Last week, we published Jeremiah’s vision of a multiparty Congress. The big obstacle, of course, is that no one wants to “split the vote” and hand the presidency to the other side. Over the years, the power of the presidency has grown far beyond what it should be. Paradoxically, the remedy is to split the vote – and fracture the parties.
When there was a Republican in the White House, his partisans were happy to cede him powers that belong in Congress – and to abridge your civil rights. Since there has been a Democrat in the White House, the power shift has continued. It’s pretty easy to see how the party system erodes the proper separation of powers.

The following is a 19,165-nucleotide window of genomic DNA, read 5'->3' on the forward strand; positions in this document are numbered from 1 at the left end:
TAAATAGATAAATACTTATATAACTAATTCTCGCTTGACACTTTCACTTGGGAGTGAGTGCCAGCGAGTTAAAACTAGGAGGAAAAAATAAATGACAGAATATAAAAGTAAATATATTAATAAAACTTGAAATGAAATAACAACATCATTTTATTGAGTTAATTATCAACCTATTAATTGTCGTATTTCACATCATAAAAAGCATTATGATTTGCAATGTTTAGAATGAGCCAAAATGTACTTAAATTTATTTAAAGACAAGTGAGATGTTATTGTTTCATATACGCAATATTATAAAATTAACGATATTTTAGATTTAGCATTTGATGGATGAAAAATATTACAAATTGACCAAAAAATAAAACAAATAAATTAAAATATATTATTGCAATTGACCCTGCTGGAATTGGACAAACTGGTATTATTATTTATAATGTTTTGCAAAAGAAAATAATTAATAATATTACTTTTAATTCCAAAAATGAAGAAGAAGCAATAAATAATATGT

The alternate domination of one faction over another … leads at length to permanent despotism. Sooner or later the chief of some faction … turns this disposition to the purposes of his own elevation, on the ruins of Public Liberty.
Who was that news analyst? George Washington. It is a surprise that the Republic has held up as well as it has. In his speech, Washington was warning Congress of a clear and present danger. Party politics is corrosive to democracy.
If the parties were fragmented, though, they would recognize that their best advantage is in Congress, where each has a vote – rather than a winner takes all presidency. They would have an incentive to restore the balance of power. Midterm elections are the perfect time to do it.